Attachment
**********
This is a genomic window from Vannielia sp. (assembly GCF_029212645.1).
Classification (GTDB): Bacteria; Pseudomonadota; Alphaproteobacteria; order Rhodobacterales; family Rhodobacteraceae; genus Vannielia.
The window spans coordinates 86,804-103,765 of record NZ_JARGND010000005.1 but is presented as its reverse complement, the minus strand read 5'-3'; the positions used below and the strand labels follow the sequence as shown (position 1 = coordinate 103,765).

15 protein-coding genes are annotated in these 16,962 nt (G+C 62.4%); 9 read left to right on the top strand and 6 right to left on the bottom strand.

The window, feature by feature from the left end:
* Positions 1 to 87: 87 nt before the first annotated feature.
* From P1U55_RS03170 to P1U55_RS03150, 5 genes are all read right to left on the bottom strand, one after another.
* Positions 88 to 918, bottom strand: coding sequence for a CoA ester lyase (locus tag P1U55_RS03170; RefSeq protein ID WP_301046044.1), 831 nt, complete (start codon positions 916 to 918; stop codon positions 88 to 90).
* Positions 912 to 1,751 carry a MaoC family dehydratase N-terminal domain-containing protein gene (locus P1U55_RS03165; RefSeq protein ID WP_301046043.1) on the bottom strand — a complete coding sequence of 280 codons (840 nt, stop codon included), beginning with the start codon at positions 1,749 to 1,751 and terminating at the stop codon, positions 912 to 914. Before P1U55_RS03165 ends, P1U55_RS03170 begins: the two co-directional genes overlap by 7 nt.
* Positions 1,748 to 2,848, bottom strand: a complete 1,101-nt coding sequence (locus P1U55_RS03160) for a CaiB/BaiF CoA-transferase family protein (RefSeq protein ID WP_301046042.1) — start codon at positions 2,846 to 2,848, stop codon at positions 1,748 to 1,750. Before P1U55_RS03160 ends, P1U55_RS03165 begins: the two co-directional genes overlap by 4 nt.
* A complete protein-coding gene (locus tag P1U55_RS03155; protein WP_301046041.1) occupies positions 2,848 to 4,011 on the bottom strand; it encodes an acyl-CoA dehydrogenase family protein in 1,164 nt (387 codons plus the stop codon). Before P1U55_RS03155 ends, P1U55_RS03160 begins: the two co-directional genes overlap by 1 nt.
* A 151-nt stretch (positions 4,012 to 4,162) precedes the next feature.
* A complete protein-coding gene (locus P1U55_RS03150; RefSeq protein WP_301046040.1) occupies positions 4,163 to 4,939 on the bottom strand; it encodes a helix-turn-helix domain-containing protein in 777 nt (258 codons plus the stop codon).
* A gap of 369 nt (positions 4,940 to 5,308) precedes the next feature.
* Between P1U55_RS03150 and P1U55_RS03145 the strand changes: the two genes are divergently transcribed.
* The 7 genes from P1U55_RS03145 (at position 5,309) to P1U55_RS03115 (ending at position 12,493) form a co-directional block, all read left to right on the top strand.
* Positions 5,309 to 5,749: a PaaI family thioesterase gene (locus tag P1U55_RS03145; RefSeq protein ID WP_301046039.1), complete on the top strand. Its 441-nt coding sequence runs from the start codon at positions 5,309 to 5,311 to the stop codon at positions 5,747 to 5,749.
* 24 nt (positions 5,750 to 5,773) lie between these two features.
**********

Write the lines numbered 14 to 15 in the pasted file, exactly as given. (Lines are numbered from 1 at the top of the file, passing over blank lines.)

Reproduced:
* A gap of 369 nt (positions 4,940 to 5,308) precedes the next feature.
* Between P1U55_RS03150 and P1U55_RS03145 the strand changes: the two genes are divergently transcribed.